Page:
little girl holding a crayfish
Photo: iStockphoto.com

Personality traits play key role in invertebrate research

Scientists are recognizing the importance of considering personality in research — even when studying invertebrates.

It’s May, and a young girl and her family are moving from a small town in Alberta to Saskatchewan. On their way to their new home, the family stops at a regional park by the South Saskatchewan River. During their rest stop, the girl decides that her small pet crayfish would be happier in the wild.

The girl’s gesture unknowingly adds to the population of this invasive species that’s already established along the river. A few cobbles and boulders in the area could provide refuge for the crayfish — or it could search for a better habitat.

But what determines if this crayfish will stay or go?

Few people believe that crayfish could make a conscious decision. But recent research suggests that invertebrates (animals lacking a backbone), which make up 98 per cent of the animals in the world, show consistent individual differences in behaviour within a species.

That means the little girl’s crayfish may behave differently than others because of a variation in its personality. From butterflies to crayfish, behavioural trait shifts are correlated with human activities such as urbanization and the invasion of non-native species, which have a negative impact on the biodiversity within ecosystems.

Acknowledging the existence of behavioural traits in invertebrate species raises new questions and challenges in animal welfare. Personality can affect how individuals cope with stress, learn and adjust to new environments. With an improved understanding of how individuals may react, researchers can make advanced predictions and refine protocols that enhance approaches to animal welfare.

Personality research can help scientists better understand the evolutionary driving forces that make animal species — including humans — as they are. Expanding this research focus to vertebrates as well as invertebrates provides a more extensive scope.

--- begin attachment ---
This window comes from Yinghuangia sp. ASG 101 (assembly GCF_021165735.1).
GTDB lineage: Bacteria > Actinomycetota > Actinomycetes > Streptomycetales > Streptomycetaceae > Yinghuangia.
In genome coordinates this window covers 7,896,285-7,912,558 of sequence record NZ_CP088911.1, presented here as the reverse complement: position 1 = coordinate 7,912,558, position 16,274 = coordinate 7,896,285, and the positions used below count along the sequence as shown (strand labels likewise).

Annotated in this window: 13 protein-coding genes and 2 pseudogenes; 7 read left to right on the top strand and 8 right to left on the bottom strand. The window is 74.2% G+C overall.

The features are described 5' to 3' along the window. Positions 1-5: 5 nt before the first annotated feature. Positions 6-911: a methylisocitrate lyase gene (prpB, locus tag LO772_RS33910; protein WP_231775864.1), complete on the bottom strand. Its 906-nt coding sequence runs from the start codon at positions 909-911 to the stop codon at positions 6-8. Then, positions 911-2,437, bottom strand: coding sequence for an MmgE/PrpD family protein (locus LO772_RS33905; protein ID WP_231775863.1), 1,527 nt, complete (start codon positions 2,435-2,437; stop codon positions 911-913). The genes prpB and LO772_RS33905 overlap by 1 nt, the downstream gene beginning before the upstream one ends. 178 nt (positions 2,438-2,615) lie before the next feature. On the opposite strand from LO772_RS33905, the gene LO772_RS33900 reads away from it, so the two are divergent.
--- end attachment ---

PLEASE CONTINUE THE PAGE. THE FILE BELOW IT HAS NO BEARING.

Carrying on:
Crayfish are freshwater crustaceans that are usually solitary animals and will typically fight to form a dominance hierarchy in social settings. Researchers often use crayfish to learn more about the status of an ecosystem by observing and analyzing their behavioural patterns.

Scientists know a lot about crayfish behaviour patterns and responses across ecological and social contexts, which makes it easier to extract data for studies focusing on the species’ personality. Personality can shape multiple aspects of a crayfish’s likelihood of survival. For example, behavioural types influence their likelihood to evade predators, disperse across ecosystems, access food and mate.

Crayfish are also good predictors of water quality: a recent study suggests that the species’ personality types can provide insight into how toxicants affect animals.

Anthropomorphism is the tendency to attribute human qualities, such as behaviour and emotions, to nonhuman things. When describing an animal's personality or behavioural type, it’s essential to responsibly use anthropomorphism in scientific literature and media stories since these descriptions can misrepresent “normal” wildlife behaviour in the public’s eyes and lead to harmful, unpredictable consequences.

On the other hand, anthropomorphism can be a useful tool if scientists carefully use it in conservation plans to promote the care and protection of individuals within a species. Researchers involved in animal personality research studies carefully select terms to describe observed behaviour and ensure a clear rationale for the use of these terms.

USask master's student Rhamona McCalla. Supplied photo.
USask master's student Rhamona McCalla. Supplied photo.

For example, the terms “bold” and “shy” are personality types that scientists use to describe or characterize crayfish. A bolder crayfish is more likely to come out of its shelter and explore an unfamiliar environment. It’s also more likely to disperse, but studies suggest that the availability of refuge spots can have a negative impact on the crayfish’s dispersal rate.

Boldness in crayfish is suggested to be positively associated with aggression. The more aggressive the crayfish, the more readily it is to compete and the more confidence it has to move. The closer to the invasion front, the increased likelihood that the crayfish is bold — and the further it will likely disperse. We need to conduct more personality-focused research to improve our understanding of this correlation.

What happened to the little girl’s pet crayfish? It may still live close to where it was released, or it could have travelled further upstream or downstream to find better refuge. We could assume that the crayfish is shyer, possibly raised in captivity for most of its life and unfamiliar with the environment of its new home.

The crayfish’s fate is unknown, but based on research, we do know that its personality is one of the important aspects that can shape its survival.

Rhamona McCalla of Toronto, Ont., is a master’s student studying the effect of anthropogenic changes on animal behaviour and cognition in the College of Arts and Science (Department of Biology) at USask. McCalla's graduate supervisor is Dr. Maud Ferrari of the WCVM's Department of Veterinary Biomedical Sciences.